The following transistor values are preferred for clock driver 1010. All the transistors of FIG. 16 have a channel length of 0.6 μm. Transistors 1604, 1629 have channel widths of 8.0 μm. Transistors 1602, 1627 have channel widths of 16.0 μm. Transistors 1639, 1672 and 1684 have channel widths of 18.0 μm. Transistors 1634, 1662, 1679 have channel widths of 12.0 μm. Transistors 1624, 1659 have channel widths of 5.0 μm. Transistors 1622, 1657 have channel widths of 10.0 μm. Transistors 1617, 1664 have channel widths of 6.0 μm. Transistor 1619 has a channel width of 3.0 μm. Transistor 1667 has a channel width of 14.0 μm. Transistor 1669 has a channel width of 7.0 μm. Transistor 1674 has a channel width of 9.0 μm. Transistors 1632, 1677 have channel widths of 24.0 μm. Transistors 1637, 1682 have channel widths of 36.0 μm.
FIG. 12 illustrates a flip-flop 1299 according to the present invention. Flip-flop 1299 is able to correctly operate with the clock pulse widths as narrow as 0.5 nanoseconds as generated by the XOR circuit/1000. Flip-flop 1299 is dynamic, and includes clocked inverters 1200, 1210. When either inverter 1200, 1210 is not clocked, the output at respective nodes 1205, 1215 has a high-impedance value. The high-impedance value at node 1205 is passed to the gates of the clock transistors of inverter 1210, which may not be entirely off. If the gates of the input transistors of inverter 1210 are floating, then inverter 1210 can use static power. Since this static power is undesirable, a p-channel transistor 1220, when active, pulls the gates of the input transistors of clocked inverter high to eliminate static power. The same explanation is applicable to inverters 1210 and 1240. In that configuration, transistor 1230 is provided to turn off inverter 1240 to prevent static power dissipation.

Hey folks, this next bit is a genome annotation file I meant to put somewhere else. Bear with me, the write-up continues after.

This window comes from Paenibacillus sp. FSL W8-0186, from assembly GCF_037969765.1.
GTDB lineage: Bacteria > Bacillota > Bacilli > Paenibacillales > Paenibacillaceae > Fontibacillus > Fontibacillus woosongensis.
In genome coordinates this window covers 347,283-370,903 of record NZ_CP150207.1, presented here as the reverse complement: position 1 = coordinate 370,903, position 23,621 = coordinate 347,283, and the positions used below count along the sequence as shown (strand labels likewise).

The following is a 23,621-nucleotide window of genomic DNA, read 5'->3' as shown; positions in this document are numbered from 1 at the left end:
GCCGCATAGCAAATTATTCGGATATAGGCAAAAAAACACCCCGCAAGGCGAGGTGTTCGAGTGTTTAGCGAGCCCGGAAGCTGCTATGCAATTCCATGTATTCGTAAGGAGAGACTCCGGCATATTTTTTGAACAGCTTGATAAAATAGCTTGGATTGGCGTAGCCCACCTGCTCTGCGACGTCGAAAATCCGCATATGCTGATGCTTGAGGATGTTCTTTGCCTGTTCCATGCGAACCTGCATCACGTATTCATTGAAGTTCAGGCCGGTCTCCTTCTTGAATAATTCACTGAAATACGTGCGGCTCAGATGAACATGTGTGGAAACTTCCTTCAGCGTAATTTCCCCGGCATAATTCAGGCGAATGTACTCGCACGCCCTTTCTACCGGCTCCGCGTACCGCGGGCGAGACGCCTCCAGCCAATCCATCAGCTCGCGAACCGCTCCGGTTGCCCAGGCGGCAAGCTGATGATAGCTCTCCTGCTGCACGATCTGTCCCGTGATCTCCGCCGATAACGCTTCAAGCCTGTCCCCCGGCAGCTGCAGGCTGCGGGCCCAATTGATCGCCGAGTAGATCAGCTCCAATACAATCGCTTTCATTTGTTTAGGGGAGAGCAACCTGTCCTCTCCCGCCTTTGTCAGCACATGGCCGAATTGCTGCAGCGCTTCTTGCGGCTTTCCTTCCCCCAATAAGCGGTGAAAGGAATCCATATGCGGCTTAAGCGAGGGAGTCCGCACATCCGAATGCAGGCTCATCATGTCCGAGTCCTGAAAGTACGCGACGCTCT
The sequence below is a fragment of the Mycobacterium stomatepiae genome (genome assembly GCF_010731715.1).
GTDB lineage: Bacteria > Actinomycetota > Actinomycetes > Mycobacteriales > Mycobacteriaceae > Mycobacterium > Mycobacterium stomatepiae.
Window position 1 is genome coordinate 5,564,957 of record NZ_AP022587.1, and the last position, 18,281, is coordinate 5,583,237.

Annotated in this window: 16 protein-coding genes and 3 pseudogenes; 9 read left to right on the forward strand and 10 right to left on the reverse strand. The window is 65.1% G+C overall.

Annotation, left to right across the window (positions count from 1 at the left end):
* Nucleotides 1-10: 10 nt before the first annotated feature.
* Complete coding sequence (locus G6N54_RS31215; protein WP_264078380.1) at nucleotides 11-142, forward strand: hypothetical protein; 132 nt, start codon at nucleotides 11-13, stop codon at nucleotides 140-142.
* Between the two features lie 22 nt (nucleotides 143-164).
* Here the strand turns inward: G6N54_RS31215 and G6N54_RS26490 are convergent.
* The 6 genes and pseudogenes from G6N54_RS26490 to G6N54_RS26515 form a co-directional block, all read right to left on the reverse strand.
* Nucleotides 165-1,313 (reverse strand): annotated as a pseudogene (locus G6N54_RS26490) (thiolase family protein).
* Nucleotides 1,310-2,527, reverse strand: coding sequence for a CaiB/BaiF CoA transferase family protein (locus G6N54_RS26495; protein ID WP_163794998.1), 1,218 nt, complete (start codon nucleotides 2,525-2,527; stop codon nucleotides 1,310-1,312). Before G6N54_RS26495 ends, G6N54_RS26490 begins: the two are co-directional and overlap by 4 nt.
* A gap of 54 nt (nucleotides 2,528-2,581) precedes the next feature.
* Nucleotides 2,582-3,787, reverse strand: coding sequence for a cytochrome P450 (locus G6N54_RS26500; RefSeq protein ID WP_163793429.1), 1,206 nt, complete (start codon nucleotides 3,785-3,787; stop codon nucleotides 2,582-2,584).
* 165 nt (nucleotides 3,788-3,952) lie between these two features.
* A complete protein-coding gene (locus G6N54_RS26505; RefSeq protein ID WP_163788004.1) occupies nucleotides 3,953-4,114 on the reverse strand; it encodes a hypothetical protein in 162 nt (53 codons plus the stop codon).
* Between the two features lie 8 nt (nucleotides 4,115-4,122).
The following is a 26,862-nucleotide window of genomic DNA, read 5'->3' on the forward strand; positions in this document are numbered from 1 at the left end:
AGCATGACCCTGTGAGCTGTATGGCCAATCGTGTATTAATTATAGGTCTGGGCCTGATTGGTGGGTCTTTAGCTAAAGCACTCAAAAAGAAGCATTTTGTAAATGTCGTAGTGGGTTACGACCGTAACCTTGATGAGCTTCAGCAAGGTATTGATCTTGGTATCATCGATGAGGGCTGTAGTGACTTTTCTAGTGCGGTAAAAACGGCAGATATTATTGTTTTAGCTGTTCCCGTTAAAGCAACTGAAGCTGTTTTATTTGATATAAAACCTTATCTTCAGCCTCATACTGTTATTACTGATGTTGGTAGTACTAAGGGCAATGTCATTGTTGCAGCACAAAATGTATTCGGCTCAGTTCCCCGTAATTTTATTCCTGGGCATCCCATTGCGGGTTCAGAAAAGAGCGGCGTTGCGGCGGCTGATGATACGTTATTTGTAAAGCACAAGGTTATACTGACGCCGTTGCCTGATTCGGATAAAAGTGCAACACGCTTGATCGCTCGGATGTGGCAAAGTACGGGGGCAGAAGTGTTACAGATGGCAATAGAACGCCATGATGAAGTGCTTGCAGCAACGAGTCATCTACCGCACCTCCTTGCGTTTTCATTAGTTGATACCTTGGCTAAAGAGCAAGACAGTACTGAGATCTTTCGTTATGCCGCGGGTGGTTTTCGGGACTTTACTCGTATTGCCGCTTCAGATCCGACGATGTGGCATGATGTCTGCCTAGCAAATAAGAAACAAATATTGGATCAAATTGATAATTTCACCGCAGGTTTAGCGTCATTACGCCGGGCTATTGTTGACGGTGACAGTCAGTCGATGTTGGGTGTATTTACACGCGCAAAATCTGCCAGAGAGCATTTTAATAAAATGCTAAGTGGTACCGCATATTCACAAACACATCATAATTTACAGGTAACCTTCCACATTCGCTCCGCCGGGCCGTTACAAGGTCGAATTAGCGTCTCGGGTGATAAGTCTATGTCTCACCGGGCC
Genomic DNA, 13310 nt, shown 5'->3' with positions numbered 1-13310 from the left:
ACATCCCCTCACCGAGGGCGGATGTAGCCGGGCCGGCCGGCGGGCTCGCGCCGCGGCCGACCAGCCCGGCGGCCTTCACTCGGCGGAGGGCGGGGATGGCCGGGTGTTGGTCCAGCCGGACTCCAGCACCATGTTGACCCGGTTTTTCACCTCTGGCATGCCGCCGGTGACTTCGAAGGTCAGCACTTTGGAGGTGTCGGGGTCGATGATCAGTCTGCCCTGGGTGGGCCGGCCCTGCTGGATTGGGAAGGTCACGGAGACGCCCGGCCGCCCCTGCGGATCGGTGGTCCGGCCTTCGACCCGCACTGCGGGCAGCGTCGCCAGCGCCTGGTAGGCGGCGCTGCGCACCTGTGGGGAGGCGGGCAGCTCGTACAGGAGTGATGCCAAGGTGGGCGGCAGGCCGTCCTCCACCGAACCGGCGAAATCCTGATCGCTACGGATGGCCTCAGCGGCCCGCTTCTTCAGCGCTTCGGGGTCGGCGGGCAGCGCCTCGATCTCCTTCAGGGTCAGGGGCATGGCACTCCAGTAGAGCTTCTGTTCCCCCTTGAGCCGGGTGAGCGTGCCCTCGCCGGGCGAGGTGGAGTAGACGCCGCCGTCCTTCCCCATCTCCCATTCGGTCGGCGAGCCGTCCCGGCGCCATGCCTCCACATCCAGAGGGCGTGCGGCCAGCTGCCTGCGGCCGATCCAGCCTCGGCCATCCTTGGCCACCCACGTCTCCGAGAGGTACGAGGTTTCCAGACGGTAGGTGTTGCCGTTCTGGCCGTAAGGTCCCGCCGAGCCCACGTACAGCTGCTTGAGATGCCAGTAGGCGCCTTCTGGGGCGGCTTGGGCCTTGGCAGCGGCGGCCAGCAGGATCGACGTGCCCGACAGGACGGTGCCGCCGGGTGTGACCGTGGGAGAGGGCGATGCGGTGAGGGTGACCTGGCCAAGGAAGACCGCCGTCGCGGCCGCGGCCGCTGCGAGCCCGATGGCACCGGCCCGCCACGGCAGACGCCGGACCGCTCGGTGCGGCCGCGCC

One problem with dynamic logic is that when clocking has stopped to that logic, internal nodes float. The floating nodes cause unwanted static power dissipation. Referring to flip-flop 1299 in FIG. 12, when data is not being received on a port, flip-flop 1299 is reset to avoid static power dissipation. The use of transistors 1220, 1230--both having relatively small device sizes--function to reset the floating nodes of flip-flop 1299.